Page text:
Cruise season is huge business for Seattle in lots of ways, including cab companies. Here, as far as the eye can see, is the cab line awaiting passengers leaving the Norwegian Pearl, which docks just a couple of blocks from my apartment. The ship carries about 2400 passengers and 1900 crew. Returning passengers depart the ship early; by 8:30am when I walked by they were coming off in droves. Presumably some crew members — those not directly involved in cleaning and stocking the ship for the new travelers coming on board starting around 11:30am — are free to leave as well. All those people have to get somewhere other than Alaska Avenue in Seattle, and many of them will take cabs.
I expect Seattle cabbies make much of their annual income during the spring, summer, and fall months when they are schlepping tourists places around town and out to the airport.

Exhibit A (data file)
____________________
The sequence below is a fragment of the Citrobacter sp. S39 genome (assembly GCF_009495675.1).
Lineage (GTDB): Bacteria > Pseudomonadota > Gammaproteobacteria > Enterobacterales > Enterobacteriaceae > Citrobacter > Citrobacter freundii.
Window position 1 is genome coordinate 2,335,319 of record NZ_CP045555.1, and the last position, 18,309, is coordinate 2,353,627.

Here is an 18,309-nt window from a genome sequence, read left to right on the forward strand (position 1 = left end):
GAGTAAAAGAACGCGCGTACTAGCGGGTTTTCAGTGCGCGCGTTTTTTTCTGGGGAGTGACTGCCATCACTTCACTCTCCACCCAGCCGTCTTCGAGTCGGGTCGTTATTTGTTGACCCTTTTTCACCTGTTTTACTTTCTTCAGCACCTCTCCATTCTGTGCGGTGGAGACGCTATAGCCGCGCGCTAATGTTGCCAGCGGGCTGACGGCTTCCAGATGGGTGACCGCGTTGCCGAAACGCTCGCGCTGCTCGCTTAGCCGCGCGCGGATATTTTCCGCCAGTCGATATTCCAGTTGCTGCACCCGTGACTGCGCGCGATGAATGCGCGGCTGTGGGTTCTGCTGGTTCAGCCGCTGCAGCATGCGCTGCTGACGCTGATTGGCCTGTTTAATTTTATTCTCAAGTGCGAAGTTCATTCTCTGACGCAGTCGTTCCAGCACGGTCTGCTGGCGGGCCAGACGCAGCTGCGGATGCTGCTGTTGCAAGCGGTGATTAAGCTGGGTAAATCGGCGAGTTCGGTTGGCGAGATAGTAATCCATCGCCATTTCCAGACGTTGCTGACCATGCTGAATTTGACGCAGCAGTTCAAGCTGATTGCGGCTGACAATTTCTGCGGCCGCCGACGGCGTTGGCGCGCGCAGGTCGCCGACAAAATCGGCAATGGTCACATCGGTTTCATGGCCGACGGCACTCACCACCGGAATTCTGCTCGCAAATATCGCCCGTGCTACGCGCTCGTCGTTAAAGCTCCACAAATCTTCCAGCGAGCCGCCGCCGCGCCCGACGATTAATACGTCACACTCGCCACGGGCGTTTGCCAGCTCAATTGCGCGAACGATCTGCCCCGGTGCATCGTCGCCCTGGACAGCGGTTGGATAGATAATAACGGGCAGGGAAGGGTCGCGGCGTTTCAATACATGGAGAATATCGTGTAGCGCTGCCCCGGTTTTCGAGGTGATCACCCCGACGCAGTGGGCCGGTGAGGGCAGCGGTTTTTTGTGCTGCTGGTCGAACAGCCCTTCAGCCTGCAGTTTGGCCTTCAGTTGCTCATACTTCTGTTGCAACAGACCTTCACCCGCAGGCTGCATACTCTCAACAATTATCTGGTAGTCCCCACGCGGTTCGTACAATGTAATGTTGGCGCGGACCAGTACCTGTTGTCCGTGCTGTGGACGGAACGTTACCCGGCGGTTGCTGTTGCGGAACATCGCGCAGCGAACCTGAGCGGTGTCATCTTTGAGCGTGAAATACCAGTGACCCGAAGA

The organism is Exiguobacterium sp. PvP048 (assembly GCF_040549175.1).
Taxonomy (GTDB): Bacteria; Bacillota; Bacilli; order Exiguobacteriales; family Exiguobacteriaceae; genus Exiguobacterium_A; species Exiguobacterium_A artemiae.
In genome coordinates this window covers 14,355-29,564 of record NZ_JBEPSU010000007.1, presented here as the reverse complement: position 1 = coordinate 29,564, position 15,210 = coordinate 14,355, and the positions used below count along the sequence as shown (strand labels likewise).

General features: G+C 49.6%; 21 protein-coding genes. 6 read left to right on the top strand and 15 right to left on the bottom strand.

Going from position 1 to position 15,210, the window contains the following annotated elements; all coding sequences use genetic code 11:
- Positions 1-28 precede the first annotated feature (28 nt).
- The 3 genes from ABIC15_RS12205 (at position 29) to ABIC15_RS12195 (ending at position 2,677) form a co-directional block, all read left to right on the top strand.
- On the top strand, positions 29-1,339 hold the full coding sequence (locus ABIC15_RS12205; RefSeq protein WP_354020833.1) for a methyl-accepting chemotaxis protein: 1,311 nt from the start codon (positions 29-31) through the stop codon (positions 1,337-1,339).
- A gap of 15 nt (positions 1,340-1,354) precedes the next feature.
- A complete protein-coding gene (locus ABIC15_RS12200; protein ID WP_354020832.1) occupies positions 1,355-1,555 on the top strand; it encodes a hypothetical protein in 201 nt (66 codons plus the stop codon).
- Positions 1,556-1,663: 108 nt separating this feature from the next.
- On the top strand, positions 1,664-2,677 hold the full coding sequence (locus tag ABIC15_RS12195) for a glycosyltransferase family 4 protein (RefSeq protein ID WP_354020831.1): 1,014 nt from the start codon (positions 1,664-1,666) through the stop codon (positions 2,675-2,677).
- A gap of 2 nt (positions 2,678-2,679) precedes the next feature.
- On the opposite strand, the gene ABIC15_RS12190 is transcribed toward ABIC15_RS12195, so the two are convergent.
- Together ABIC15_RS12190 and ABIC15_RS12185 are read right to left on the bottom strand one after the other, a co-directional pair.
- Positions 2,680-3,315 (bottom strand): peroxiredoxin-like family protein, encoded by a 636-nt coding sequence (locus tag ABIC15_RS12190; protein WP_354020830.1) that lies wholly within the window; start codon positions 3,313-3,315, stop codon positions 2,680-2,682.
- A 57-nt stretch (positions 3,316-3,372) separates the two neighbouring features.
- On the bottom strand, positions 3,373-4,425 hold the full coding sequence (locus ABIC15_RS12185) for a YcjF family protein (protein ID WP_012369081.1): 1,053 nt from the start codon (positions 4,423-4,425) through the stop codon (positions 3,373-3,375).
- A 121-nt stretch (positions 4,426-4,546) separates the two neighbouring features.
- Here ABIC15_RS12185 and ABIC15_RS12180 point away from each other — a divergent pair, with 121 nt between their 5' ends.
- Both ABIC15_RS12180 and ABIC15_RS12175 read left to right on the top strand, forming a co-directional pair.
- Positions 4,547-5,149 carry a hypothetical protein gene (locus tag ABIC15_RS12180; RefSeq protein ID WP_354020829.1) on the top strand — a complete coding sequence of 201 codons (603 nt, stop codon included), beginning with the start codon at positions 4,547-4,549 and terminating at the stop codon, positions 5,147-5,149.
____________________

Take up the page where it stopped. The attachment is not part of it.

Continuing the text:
Servers in restaurants have a different take on cruise season — until many Seattle restaurants put an automatic tip on the bill, many servers found that their income declined. Cruise passengers come to Seattle with the mentality that they are embarking on an all-inclusive trip that they’ve paid for in full. Often, in our restaurants, they were leaving no tip at all — prompting the change in policy.
How can you tell tourists from locals in a restaurant — or in the cab line, for that matter? I don’t know, but you just can.
The Norwegian Pearl departed for this week’s cruise to Alaska at 4:45pm. Pic taken from my balcony — the ship is this close.